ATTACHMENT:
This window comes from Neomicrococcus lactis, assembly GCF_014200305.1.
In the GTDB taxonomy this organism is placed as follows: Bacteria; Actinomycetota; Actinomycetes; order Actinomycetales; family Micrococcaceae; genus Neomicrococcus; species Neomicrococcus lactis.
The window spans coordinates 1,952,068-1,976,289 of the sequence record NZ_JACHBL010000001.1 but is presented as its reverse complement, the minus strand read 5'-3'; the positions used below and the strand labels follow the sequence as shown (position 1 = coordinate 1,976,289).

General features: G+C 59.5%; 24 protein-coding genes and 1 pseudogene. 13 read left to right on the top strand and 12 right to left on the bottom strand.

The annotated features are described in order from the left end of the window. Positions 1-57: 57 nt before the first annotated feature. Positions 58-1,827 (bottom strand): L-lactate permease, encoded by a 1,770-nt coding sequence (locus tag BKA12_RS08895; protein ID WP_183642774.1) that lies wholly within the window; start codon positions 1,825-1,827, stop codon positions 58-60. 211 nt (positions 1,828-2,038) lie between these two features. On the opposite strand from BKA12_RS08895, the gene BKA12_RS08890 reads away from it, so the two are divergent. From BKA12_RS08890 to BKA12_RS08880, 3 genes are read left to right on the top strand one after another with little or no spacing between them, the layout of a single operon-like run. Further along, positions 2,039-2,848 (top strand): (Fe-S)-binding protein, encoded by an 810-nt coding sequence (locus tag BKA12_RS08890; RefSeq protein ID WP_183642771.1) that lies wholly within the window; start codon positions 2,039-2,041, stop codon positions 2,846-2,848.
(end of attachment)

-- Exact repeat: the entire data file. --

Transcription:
This window comes from Neomicrococcus lactis, assembly GCF_014200305.1.
In the GTDB taxonomy this organism is placed as follows: Bacteria; Actinomycetota; Actinomycetes; order Actinomycetales; family Micrococcaceae; genus Neomicrococcus; species Neomicrococcus lactis.
The window spans coordinates 1,952,068-1,976,289 of the sequence record NZ_JACHBL010000001.1 but is presented as its reverse complement, the minus strand read 5'-3'; the positions used below and the strand labels follow the sequence as shown (position 1 = coordinate 1,976,289).

General features: G+C 59.5%; 24 protein-coding genes and 1 pseudogene. 13 read left to right on the top strand and 12 right to left on the bottom strand.

The annotated features are described in order from the left end of the window. Positions 1-57: 57 nt before the first annotated feature. Positions 58-1,827 (bottom strand): L-lactate permease, encoded by a 1,770-nt coding sequence (locus tag BKA12_RS08895; protein ID WP_183642774.1) that lies wholly within the window; start codon positions 1,825-1,827, stop codon positions 58-60. 211 nt (positions 1,828-2,038) lie between these two features. On the opposite strand from BKA12_RS08895, the gene BKA12_RS08890 reads away from it, so the two are divergent. From BKA12_RS08890 to BKA12_RS08880, 3 genes are read left to right on the top strand one after another with little or no spacing between them, the layout of a single operon-like run. Further along, positions 2,039-2,848 (top strand): (Fe-S)-binding protein, encoded by an 810-nt coding sequence (locus tag BKA12_RS08890; RefSeq protein ID WP_183642771.1) that lies wholly within the window; start codon positions 2,039-2,041, stop codon positions 2,846-2,848.